The General finally got his head assembled over the summer! I made an extra bracket that connects the head to the body so I can continue using the stand I made.
With all 20 servos connected, I tried running the robot motion editor, but for some reason the left shoulder servo tried to move outside its limit – causing the NUC to shutdown. After some troubleshooting with the Dynamixel Wizard, I found out I had set the CCW_Angle_Limit to 0. After changing it to 3200, I can successfully activate (or play) the default standing pose!
I tried the ps3_demo, but I can’t get it to work – always return with “Robot detected in sitting position” oh well, next time!
I have put most of my effort in assembling the robot and updating the assembly document while building. The main bot is now completed, except for the head and the grippers. I forgot to order the idle bearings for the MX-28 when I put in the big order back in January, but they should arrive in a couple of weeks. Also been sourcing parts for the head assembly, should arrive before Easter in addition to parts that need to be 3D printed.
Next step for the building part is to finish off wiring all the motors and power supply. For now the servos are running off the 12v10a SMPS power supply and the NUC is using its original power supply, so I need to look into batteries and wiring everything together. My idea is to add an On-Off-On switch between the NUC and the main power so I have the option of powering it either from batteries or the power supply. Alternatively it should be possible to power it from a external power supply while the batteries are charging without the need of powering down.
I’ve started on the Robotis Dynamixel SDK Quick Start Guide. Basically it is 9 videos that explain how to get a Dynamixel servo moving.
In episode 3.3 Software Preparation – Linux there is a criteria that gcc needs to be at least 5.4, me running ubuntu 14.04, I had 4.8 so I had to follow this guide on how to install it for my setup as a simple “sudo apt-get install g++-5” doesn’t work right out of the box on 14.04.
If gcc -v / g++ -v still says 4.8, then you need to update symlinks. Instructions are in the guide mentioned above.
As I am using the USB2AX instead of the Robotis USB2Dynamixel, so after adding some source files from the Xevel usb2ax repo, I was able to compile and run the “read_write.cpp” example from Robotis.
The code can be found here and next step is to get it working with the ps4 controller.
On my laptop that I use for field development, I have some issues with the keyboard layout changing on me when I lock the computer. More information can be found in my post on the Ubuntu forums.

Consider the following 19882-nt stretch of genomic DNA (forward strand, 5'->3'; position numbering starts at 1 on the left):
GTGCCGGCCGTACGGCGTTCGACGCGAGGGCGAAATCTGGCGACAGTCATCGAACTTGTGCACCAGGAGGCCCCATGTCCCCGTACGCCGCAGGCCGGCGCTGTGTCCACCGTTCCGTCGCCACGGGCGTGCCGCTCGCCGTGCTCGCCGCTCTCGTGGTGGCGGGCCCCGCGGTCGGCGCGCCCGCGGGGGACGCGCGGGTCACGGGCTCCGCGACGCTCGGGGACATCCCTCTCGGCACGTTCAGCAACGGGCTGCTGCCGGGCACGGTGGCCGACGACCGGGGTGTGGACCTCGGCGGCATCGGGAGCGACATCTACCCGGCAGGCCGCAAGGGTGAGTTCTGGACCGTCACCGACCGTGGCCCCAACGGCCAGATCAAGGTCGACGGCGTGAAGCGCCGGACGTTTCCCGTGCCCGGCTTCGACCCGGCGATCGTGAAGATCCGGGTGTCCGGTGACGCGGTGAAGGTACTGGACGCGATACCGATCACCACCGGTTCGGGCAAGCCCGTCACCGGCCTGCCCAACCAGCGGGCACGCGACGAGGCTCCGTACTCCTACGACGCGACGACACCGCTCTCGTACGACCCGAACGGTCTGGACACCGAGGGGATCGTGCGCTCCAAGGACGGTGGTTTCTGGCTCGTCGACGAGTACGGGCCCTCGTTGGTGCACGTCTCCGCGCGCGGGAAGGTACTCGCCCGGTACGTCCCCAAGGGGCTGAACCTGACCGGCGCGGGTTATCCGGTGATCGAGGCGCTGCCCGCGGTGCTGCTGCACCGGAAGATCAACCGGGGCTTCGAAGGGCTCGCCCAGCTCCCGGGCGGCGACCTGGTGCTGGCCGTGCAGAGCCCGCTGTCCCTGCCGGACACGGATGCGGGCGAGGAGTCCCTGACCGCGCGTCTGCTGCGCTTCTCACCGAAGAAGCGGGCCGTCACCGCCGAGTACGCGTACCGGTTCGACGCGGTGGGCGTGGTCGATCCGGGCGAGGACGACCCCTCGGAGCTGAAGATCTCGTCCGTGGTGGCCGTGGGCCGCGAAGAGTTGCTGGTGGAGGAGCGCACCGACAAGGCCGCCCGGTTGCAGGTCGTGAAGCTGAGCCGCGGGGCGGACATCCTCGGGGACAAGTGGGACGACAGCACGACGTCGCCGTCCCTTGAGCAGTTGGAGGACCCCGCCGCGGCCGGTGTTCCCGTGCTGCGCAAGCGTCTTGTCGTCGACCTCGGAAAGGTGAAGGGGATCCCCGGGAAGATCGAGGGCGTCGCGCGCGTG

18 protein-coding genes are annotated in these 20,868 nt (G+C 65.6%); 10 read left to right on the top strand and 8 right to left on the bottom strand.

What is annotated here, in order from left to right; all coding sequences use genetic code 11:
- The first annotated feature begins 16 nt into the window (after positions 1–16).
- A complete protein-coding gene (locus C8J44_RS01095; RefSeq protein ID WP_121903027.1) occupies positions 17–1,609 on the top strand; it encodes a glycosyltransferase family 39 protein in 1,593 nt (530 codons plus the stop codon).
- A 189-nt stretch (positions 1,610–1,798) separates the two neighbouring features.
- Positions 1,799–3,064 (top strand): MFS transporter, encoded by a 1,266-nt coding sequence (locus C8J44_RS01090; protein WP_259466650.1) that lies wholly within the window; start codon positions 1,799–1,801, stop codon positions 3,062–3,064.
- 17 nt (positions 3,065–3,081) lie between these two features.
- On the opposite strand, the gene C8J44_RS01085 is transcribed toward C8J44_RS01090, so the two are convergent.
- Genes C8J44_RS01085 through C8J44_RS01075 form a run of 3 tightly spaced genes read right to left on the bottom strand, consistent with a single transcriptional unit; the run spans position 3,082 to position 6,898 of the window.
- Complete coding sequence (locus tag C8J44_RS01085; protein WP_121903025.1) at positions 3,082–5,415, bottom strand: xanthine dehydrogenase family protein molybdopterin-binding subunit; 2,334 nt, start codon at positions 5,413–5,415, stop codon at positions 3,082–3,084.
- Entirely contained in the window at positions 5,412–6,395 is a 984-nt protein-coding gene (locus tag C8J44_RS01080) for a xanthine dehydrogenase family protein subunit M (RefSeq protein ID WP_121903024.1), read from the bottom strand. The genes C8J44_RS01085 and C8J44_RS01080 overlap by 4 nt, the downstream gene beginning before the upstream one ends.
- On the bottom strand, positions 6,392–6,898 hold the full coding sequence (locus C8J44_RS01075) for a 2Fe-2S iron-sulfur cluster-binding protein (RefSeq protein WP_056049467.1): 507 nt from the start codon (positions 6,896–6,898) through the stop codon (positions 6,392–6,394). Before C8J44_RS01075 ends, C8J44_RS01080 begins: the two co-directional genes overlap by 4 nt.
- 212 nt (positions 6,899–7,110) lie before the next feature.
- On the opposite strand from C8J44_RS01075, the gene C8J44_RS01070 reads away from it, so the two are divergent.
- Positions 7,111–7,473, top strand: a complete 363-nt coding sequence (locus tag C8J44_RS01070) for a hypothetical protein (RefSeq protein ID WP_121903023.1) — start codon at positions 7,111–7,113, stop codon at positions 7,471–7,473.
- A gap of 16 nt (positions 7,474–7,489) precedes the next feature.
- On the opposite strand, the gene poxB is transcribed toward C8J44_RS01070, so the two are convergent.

I got a new joystick for Christmas, an PlayStation 4 Dualshock controller. I decided that today was the day for setting it up. I assumed it wouldn’t be a big task, but I encountered some problems booting the NUC. I ended up disassemble the bot in order to remove one of the RAM modules. Need to investigate this further as I want to be able to use the full 16 GB that I have available.
Anyway, back to the DS4, the Bluetooth was somehow disabled, don’t know what have happened as I have used it previously with the DS3. A quick
sudo chmod +x /usr/sbin/bluetoothd
sudo service bluetooth restart
did the trick. All you need to do then is to “pair” the controller just like any other bluetooth device. Push and hold both the “PlayStation” and “Share” buttons at the same time until the controller starts blinking. It is now in “pairing” mode, then pair the controller with the computer using the bluetooth menu (bluetooth icon–>Set Up New Device…)!
sudo apt-get install jstest-gtk
This allowed me to setup the joystick, and display the raw values of the joystick. I was not able to see any data from the accelerometer and gyroscope. I’ll leave that for now and revisit if I need this down the road.
I decided to stop my previous project, the ROSbonova, almost a year ago now as I decided it wouldn’t be able to deliver what I am looking for. Since then I have gathered parts and saved up some money to build a “HR-OS5 General Grievous” clone.
I had some difficulties getting the subdomain settings right for the blog and the wiki, and I have some other minor things that I want to fix before I’m satisfied with the setup, but I’ll I aim to start working on the robot and sharing the progress here in the blog.
I’ve already got most of the mechanical parts assembled, I’m missing some servos before it is complete. The idea is to write a small application to control each servo individual to find max, min and center limits. Then I might do the same with ROS integrated, making two small and easy tutorials for Dynamixel and ROS.